June 23, 2015

Buildings Up, Economy Down

It’s hardly an original observation: Whenever the “tallest building in the world” rises up, the world economy goes into a downfall.  It’s true even in individual cities, like Vancouver.

The tallest buildings in the British Empire, the Dominion Building (1910) and the Sun (or World) Tower (1912) respectively, were completed just in time for the Crash of 1913; the Marine Building (1930) was opened just in time to go bankrupt in the Crash of ’29, and Park Place (1984) got swept away in the downtown after 1981.

dnu-shanghai-tower-1-300x225The Real Deal updates the international list: Why this 2,073-foot Chinese building could be an omen of economic doom, and provides a timeline of other towers that got hit in economic gales.

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The newly completed 2,073-foot-tall Shanghai Tower is officially the second-tallest building in the world (behind Dubai’s Burj Khalifa) and the tallest in China.

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Equitable Life Building (1873) and The Long Depression, 1873–1878

equitable-life-building-1873-300x225The Long Depression, a pervasive US economic recession with bank failures, coincided with the construction of the Equitable Life Building in New York City in 1873.

The 142-foot building was the world’s first skyscraper. (You could stack 14 of these on top of one another, and they still wouldn’t be taller than China’s new Shanghai Tower.)

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Auditorium (1889) and New York World (1890) and  the British banking crisis, 1890

auditorium-1889-and-new-york-world-1890-300x224Chicago’s 269-foot-tall Auditorium, completed in 1889, and New York’s 309-foot-tall New York World, completed in 1890, coincided with the British banking crisis of 1890 and a world recession.

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Masonic Temple, Manhattan Life Building, and Milwaukee City Hall (1893) and the US panic marked by the collapse of railroad overbuilding, 1893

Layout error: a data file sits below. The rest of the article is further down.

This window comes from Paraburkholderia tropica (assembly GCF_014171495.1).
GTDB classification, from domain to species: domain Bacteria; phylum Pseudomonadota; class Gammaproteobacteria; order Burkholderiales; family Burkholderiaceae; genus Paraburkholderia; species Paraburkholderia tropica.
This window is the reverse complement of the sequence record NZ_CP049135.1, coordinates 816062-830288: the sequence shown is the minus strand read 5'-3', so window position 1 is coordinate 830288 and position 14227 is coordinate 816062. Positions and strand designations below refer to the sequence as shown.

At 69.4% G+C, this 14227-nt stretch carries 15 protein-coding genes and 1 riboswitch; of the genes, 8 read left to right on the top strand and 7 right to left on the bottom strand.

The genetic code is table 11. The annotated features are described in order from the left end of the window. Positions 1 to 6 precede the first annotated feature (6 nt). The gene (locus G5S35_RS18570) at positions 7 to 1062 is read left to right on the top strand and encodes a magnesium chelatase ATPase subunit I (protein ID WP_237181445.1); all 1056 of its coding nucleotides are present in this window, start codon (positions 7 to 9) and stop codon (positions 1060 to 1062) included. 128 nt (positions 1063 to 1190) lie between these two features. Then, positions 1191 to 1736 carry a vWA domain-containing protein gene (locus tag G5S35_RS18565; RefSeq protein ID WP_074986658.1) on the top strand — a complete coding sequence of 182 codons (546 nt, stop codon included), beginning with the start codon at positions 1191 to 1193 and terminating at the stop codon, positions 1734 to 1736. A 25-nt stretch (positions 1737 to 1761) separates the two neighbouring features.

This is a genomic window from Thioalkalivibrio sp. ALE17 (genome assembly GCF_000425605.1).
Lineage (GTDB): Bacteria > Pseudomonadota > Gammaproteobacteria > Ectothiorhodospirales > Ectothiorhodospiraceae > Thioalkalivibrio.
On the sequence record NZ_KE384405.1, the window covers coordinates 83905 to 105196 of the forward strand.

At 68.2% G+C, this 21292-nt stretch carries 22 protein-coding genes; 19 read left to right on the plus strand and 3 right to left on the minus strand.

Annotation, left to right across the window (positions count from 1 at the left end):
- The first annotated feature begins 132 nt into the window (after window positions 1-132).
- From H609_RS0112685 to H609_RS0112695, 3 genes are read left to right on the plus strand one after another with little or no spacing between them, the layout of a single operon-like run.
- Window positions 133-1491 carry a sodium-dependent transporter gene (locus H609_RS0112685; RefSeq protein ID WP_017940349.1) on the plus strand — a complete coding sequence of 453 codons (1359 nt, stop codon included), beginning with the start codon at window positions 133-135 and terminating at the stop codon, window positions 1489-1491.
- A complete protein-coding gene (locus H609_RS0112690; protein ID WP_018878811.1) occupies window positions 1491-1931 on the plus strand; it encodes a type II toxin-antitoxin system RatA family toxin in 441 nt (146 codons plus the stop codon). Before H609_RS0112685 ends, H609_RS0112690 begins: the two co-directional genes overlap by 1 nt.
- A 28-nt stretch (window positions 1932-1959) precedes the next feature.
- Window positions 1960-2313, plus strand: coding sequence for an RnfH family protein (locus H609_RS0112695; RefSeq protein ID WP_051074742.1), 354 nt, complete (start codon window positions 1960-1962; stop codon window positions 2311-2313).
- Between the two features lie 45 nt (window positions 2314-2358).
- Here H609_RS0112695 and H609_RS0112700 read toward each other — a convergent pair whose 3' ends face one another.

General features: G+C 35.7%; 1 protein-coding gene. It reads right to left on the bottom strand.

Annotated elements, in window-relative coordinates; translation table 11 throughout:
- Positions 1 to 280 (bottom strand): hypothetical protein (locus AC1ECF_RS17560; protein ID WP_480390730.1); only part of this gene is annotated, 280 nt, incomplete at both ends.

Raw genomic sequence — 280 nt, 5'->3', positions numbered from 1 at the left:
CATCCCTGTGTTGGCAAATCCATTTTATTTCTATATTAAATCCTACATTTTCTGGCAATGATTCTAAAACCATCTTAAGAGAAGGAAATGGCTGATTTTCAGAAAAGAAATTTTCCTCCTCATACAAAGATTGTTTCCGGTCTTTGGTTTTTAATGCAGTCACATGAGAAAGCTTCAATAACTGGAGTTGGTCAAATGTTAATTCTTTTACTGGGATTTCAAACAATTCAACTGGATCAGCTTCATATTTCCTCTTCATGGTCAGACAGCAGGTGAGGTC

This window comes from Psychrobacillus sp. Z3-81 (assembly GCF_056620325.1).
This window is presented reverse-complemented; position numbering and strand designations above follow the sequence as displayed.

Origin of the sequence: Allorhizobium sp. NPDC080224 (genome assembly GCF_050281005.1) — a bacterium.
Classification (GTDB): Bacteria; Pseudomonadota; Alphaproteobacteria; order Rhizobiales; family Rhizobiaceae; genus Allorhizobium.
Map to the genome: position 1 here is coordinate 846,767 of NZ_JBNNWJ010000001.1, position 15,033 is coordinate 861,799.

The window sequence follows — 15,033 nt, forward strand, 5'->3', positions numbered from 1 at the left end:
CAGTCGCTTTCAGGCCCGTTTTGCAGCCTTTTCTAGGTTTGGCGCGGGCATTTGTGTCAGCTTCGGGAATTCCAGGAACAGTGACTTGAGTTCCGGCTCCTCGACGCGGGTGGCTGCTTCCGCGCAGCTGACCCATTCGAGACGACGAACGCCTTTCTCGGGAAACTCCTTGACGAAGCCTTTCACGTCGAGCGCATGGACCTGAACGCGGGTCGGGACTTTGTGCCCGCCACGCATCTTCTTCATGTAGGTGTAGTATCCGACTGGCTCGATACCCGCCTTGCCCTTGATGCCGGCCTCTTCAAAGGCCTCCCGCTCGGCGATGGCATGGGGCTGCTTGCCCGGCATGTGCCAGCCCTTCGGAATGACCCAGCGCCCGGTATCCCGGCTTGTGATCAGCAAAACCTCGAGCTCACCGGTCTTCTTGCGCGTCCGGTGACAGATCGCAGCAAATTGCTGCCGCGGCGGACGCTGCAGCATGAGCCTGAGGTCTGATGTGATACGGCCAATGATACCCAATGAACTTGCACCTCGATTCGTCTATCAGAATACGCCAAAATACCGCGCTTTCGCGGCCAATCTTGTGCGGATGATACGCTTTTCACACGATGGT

masonic-temple-manhattan-life-building-and-milwaukee-city-hall-1893-300x225Chicago’s 302-foot-tall Masonic Temple, the 348-foot-tall Manhattan Life Building, and the 353-foot-tall Milwaukee City Hall coincided with the US panic of 1893 marked by the collapse of railroad overbuilding.

It also overlapped with a string of bank failures and a run on gold.

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Park Row Building and Philadelphia City Hall (1901) and the First stock market crash on the NYSE, 1901

park-row-building-and-philadelphia-city-hall-1901-300x225The construction of the 391-foot Park Row Building presaged the US stock-market crash and panic of 1901, as did the completion of Philadelphia City Hall, which stood at a height of 511 feet.

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Comments

  1. Follow Warren Buffet’s motto,

    Be Greedy when everyone else is Fearful,
    Be Fearful when everyone else is Greedy…..

  2. You forgot Vancouver’s own Marine Building:

    Midway through construction of the building, Wall Street crashed. The Marine Building, and the G.A. Stimson Co. that put it up, were in trouble. They had a lot of company, true, but Stimson’s experience could be called a paradigm of the collapse brought about by the Great Depression. By the time the building had opened for business, business was dying. Many of the offices stayed empty.

    http://www.vancouverhistory.ca/archives_marine_building.htm